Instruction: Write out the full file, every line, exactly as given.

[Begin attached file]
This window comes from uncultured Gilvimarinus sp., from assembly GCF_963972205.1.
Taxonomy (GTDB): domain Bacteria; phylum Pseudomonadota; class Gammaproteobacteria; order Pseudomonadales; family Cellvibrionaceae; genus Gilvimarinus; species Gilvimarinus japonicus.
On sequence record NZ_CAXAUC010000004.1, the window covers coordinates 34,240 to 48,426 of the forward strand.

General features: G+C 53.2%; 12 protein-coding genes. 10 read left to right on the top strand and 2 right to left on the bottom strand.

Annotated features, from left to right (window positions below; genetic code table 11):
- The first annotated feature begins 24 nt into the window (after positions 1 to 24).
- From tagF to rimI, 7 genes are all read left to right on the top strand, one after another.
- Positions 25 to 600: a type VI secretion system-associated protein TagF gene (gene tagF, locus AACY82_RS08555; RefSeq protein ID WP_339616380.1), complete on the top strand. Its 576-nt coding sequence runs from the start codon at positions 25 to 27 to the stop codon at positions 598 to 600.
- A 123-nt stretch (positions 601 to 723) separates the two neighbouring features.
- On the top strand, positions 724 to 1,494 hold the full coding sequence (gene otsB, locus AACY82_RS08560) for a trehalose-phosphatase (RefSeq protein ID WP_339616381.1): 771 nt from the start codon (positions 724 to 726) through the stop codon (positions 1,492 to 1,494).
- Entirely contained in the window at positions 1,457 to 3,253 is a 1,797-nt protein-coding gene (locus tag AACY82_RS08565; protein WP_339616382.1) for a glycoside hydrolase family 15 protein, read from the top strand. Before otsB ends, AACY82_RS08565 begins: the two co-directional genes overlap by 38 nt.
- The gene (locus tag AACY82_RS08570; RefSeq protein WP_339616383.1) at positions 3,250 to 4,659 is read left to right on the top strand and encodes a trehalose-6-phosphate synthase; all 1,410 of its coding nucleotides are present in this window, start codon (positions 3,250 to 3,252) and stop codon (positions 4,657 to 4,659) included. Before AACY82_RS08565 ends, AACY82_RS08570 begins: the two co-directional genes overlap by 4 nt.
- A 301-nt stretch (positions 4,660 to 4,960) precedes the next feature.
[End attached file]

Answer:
This window comes from uncultured Gilvimarinus sp., from assembly GCF_963972205.1.
Taxonomy (GTDB): domain Bacteria; phylum Pseudomonadota; class Gammaproteobacteria; order Pseudomonadales; family Cellvibrionaceae; genus Gilvimarinus; species Gilvimarinus japonicus.
On sequence record NZ_CAXAUC010000004.1, the window covers coordinates 34,240 to 48,426 of the forward strand.

General features: G+C 53.2%; 12 protein-coding genes. 10 read left to right on the top strand and 2 right to left on the bottom strand.

Annotated features, from left to right (window positions below; genetic code table 11):
- The first annotated feature begins 24 nt into the window (after positions 1 to 24).
- From tagF to rimI, 7 genes are all read left to right on the top strand, one after another.
- Positions 25 to 600: a type VI secretion system-associated protein TagF gene (gene tagF, locus AACY82_RS08555; RefSeq protein ID WP_339616380.1), complete on the top strand. Its 576-nt coding sequence runs from the start codon at positions 25 to 27 to the stop codon at positions 598 to 600.
- A 123-nt stretch (positions 601 to 723) separates the two neighbouring features.
- On the top strand, positions 724 to 1,494 hold the full coding sequence (gene otsB, locus AACY82_RS08560) for a trehalose-phosphatase (RefSeq protein ID WP_339616381.1): 771 nt from the start codon (positions 724 to 726) through the stop codon (positions 1,492 to 1,494).
- Entirely contained in the window at positions 1,457 to 3,253 is a 1,797-nt protein-coding gene (locus tag AACY82_RS08565; protein WP_339616382.1) for a glycoside hydrolase family 15 protein, read from the top strand. Before otsB ends, AACY82_RS08565 begins: the two co-directional genes overlap by 38 nt.
- The gene (locus tag AACY82_RS08570; RefSeq protein WP_339616383.1) at positions 3,250 to 4,659 is read left to right on the top strand and encodes a trehalose-6-phosphate synthase; all 1,410 of its coding nucleotides are present in this window, start codon (positions 3,250 to 3,252) and stop codon (positions 4,657 to 4,659) included. Before AACY82_RS08565 ends, AACY82_RS08570 begins: the two co-directional genes overlap by 4 nt.
- A 301-nt stretch (positions 4,660 to 4,960) precedes the next feature.